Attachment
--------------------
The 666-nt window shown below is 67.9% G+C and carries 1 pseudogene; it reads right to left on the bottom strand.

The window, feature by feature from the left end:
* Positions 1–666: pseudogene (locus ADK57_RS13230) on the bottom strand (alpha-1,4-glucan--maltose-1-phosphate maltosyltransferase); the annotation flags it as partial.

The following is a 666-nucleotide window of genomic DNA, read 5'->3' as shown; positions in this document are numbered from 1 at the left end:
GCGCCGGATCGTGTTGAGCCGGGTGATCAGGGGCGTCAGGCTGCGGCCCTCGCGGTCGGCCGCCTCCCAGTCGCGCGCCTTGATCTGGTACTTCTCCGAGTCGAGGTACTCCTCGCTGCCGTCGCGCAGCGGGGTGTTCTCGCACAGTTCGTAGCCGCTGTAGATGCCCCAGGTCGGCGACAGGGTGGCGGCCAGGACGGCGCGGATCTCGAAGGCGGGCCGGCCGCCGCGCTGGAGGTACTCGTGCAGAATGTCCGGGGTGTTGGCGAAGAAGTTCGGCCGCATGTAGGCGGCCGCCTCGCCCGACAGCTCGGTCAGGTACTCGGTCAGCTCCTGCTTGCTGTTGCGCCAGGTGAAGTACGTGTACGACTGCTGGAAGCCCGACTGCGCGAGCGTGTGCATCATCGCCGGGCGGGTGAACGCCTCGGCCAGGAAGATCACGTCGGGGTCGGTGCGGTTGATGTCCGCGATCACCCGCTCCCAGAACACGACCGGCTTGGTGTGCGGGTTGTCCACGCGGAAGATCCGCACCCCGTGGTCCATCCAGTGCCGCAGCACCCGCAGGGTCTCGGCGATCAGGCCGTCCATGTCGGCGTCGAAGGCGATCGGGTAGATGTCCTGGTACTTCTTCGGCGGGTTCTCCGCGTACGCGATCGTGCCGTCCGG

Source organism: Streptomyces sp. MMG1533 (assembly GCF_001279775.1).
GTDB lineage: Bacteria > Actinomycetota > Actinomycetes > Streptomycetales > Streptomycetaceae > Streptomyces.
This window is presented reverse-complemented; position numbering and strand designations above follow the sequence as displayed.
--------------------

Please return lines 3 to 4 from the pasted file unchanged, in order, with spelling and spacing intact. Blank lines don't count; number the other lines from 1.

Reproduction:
* Positions 1–666: pseudogene (locus ADK57_RS13230) on the bottom strand (alpha-1,4-glucan--maltose-1-phosphate maltosyltransferase); the annotation flags it as partial.

The following is a 666-nucleotide window of genomic DNA, read 5'->3' as shown; positions in this document are numbered from 1 at the left end: